• Food vulnerability refers to the sensitivity of agricultural yields and import dependencies, as well the capacity to adapt through agricultural resources. Innovations in agriculture can mitigate food insecurity risks due to climate change.

The formula to calculate the ND-GAIN Index is

GAIN Index=(Readiness Indicators−Vulnerability Indicators+1)×50GAIN Index=(Readiness Indicators−Vulnerability Indicators+1)×50

In this formula:

  • The Readiness Indicators are measured on a scale of 0 to 1, where a higher score means that the readiness is better.
  • The Vulnerability Indicators are also measured on a scale of 0 to 1, but a lower score indicates better vulnerability in this case. 
  • The difference between the Readiness and Vulnerability scores is calculated and then incremented by 1. 
  • Finally, the result is multiplied by 50 to convert the GAIN Index score to a range of 0-100, where a higher score means the situation is better.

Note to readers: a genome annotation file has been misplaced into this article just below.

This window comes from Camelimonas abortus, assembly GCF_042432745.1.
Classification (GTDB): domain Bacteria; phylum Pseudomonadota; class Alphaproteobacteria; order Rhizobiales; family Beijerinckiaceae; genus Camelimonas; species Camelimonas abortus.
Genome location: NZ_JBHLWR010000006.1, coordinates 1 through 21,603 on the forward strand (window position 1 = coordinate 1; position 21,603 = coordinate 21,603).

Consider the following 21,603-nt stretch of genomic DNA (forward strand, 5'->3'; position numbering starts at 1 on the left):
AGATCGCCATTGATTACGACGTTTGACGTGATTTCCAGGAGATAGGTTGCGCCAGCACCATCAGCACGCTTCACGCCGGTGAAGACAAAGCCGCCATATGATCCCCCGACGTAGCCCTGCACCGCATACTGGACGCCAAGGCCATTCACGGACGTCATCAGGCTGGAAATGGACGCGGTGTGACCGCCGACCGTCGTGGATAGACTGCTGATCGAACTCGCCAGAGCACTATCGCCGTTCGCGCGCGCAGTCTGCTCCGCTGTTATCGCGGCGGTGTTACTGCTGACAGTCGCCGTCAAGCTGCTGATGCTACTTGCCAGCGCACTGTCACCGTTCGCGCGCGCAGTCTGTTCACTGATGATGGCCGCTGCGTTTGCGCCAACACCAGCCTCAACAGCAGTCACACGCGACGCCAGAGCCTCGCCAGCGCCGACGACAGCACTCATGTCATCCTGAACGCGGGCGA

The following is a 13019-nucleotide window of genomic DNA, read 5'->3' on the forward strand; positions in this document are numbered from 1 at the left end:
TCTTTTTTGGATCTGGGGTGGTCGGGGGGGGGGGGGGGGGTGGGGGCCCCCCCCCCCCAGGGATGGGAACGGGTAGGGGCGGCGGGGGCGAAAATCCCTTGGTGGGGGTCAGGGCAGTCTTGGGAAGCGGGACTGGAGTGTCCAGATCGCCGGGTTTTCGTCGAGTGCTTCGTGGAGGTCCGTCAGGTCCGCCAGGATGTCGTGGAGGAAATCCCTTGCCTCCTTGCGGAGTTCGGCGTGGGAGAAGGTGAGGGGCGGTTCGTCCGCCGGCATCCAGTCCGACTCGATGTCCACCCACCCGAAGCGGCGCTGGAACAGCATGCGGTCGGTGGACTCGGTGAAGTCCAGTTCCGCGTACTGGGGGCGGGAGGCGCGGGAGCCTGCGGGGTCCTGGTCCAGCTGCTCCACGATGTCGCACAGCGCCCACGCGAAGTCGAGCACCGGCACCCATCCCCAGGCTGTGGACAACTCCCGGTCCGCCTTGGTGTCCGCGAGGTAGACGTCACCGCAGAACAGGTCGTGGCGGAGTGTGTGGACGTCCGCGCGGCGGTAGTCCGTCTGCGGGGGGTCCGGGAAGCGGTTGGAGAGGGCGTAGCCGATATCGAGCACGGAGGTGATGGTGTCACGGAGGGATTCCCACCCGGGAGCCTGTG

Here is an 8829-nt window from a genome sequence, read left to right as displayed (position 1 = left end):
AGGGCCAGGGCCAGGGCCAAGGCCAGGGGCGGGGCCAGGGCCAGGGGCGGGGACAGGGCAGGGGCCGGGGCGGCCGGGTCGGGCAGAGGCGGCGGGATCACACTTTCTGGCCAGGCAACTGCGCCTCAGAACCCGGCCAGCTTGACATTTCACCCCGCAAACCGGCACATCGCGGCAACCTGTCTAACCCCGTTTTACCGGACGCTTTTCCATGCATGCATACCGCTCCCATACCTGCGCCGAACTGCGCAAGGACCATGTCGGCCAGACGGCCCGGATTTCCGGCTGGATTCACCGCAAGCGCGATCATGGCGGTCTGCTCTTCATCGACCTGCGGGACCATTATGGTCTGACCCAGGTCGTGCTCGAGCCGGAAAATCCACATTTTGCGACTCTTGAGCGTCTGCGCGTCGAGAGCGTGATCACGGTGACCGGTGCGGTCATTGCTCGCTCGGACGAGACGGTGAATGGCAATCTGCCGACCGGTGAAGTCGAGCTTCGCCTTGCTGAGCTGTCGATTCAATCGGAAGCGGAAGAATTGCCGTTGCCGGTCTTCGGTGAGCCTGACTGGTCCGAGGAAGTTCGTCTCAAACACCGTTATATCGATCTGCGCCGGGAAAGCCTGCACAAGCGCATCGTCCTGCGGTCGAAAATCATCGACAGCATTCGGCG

Is there a correlation between greenhouse gas emissions and economic growth in Indonesia?

In 2020, the gross domestic product (GDP) in Indonesia declined by -5.4% from the previous year, with the economy moving from $1.12tr to $1.06tr. During the same period, carbon emissions decreased by -4.4%. Over the ten-year period from 2010 to 2020, GDP grew 40.2%, while emissions increased by 23.9%.

To put this into context, the compound annual growth rate (CAGR) of GDP in Indonesia over the past ten years was 3.4%, and the CAGR for greenhouse gas emissions was 2.2%.

Sources

World Resources Institute, 2022. Climate Watch Historical GHG Emissions. [online] Washington, DC. Available at: https://www.climatewatchdata.org/ghg-emissions.

Global Carbon Project, 2023. Supplemental data of Global Carbon Budget 2023 (Version 1.1) [Data set]. Global Carbon Project. Available at: https://doi.org/10.18160/gcp-2023.

UNFCCC, 2023. Greenhouse Gas Inventory Data. [online] Available at: https://di.unfccc.int.

Notre Dame Global Adaptation Initiative, 2023. ND-GAIN Country Index. [online] Available at: https://gain.nd.edu.

FAO, 2022. Land-Use Change and Forestry or Agriculture indicators from FAOSTAT Emissions Database. [online] Available at: https://www.fao.org/faostat/.

OECD/IEA, 2022. CO2 Emissions from Fuel Combustion. [online] Available at: https://www.iea.org/reports/co2-emissions-in-2022.